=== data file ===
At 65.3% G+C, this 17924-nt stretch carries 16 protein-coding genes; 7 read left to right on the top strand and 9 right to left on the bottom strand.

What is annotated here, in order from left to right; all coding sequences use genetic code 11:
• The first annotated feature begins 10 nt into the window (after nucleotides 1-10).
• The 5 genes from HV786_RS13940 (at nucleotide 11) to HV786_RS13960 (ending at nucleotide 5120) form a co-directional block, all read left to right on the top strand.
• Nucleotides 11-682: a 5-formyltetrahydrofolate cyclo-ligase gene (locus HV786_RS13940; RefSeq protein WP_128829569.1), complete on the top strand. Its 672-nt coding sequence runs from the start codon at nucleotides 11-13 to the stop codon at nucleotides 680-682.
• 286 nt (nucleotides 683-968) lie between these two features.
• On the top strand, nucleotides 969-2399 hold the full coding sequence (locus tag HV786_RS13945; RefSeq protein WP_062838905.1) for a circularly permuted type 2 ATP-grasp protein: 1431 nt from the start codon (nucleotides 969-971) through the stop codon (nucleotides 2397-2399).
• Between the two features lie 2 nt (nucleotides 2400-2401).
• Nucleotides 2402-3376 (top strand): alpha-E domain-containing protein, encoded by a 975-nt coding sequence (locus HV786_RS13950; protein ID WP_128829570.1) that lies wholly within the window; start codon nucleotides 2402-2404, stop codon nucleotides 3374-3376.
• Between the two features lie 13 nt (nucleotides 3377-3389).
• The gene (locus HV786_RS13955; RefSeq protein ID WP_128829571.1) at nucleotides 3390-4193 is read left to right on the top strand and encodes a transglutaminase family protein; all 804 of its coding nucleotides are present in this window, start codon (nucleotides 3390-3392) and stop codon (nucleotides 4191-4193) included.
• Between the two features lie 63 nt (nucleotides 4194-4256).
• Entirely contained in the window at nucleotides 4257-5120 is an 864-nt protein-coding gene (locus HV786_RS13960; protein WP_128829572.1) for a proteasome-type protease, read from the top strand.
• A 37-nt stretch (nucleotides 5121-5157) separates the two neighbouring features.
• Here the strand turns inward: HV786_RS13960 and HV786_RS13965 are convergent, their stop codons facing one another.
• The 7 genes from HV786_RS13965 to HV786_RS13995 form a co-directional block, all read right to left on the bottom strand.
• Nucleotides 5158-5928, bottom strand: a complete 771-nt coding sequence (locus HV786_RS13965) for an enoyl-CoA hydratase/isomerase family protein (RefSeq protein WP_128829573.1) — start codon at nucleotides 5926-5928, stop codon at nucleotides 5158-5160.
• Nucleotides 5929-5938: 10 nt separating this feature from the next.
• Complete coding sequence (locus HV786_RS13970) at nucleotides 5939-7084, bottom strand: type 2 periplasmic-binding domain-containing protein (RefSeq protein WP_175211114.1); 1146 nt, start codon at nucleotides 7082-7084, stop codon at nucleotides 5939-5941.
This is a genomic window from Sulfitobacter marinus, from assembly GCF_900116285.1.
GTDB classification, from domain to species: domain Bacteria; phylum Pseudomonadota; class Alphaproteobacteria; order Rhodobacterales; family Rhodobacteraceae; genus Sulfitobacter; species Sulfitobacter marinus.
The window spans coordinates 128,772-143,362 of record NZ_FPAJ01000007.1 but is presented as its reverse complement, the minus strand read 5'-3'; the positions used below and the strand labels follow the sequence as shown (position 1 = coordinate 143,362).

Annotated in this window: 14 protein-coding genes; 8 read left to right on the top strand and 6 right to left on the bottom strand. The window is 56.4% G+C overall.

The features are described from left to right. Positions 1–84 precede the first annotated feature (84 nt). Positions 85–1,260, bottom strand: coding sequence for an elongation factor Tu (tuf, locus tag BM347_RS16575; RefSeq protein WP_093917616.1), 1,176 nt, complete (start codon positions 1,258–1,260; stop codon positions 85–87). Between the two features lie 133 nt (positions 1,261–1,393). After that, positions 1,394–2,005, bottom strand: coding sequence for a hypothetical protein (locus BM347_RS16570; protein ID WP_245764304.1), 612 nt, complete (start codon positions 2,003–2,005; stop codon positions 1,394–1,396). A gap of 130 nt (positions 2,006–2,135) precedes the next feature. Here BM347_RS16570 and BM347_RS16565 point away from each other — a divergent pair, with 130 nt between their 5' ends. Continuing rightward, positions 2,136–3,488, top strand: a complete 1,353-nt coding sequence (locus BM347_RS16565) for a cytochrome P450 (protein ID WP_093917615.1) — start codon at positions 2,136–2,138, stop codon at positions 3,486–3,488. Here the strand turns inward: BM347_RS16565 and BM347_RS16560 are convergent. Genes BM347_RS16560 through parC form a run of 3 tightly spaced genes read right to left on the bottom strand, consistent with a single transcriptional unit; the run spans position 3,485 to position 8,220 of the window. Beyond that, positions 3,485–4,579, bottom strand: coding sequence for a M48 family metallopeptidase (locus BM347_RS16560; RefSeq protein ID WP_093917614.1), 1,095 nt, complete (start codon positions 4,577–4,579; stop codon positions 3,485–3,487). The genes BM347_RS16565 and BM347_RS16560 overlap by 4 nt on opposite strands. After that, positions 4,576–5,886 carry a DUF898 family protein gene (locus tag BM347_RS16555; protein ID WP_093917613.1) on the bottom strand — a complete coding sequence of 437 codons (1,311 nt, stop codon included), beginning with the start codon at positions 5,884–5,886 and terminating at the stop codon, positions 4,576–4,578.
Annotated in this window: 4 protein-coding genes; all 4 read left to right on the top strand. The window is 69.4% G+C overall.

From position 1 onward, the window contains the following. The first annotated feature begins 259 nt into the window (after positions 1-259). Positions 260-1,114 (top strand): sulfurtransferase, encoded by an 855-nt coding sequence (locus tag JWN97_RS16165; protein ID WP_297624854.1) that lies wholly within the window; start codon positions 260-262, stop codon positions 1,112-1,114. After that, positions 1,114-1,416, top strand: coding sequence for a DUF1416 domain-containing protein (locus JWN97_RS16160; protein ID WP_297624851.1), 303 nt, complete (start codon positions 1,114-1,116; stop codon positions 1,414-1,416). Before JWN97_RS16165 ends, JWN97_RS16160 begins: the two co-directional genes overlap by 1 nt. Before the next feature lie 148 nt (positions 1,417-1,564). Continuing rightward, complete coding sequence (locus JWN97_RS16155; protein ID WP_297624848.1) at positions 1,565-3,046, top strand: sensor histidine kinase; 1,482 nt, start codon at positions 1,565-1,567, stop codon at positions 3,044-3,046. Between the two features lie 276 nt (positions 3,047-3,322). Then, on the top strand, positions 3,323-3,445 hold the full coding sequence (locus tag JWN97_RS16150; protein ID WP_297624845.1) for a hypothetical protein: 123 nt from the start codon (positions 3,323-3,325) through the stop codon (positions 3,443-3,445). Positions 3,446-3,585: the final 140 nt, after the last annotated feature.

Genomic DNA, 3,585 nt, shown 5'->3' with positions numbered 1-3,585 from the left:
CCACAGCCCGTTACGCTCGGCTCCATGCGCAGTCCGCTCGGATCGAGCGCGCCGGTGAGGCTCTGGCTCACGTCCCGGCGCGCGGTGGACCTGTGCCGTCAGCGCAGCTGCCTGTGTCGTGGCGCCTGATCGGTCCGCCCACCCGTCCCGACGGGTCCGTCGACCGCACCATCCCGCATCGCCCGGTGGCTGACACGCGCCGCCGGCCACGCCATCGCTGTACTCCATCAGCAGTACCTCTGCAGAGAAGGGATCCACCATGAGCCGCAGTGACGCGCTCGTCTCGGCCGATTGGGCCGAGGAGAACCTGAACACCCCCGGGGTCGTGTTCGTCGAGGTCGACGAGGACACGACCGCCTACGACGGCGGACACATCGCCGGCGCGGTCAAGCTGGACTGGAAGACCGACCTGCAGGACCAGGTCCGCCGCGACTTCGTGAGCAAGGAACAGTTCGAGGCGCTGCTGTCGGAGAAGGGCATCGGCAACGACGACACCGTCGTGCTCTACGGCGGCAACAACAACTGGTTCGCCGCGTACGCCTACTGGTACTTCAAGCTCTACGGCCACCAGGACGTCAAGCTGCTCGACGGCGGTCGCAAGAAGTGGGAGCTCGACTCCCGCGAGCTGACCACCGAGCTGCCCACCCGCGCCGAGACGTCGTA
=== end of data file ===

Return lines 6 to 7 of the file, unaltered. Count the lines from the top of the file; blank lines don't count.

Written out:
• 286 nt (nucleotides 683-968) lie between these two features.
• On the top strand, nucleotides 969-2399 hold the full coding sequence (locus tag HV786_RS13945; RefSeq protein WP_062838905.1) for a circularly permuted type 2 ATP-grasp protein: 1431 nt from the start codon (nucleotides 969-971) through the stop codon (nucleotides 2397-2399).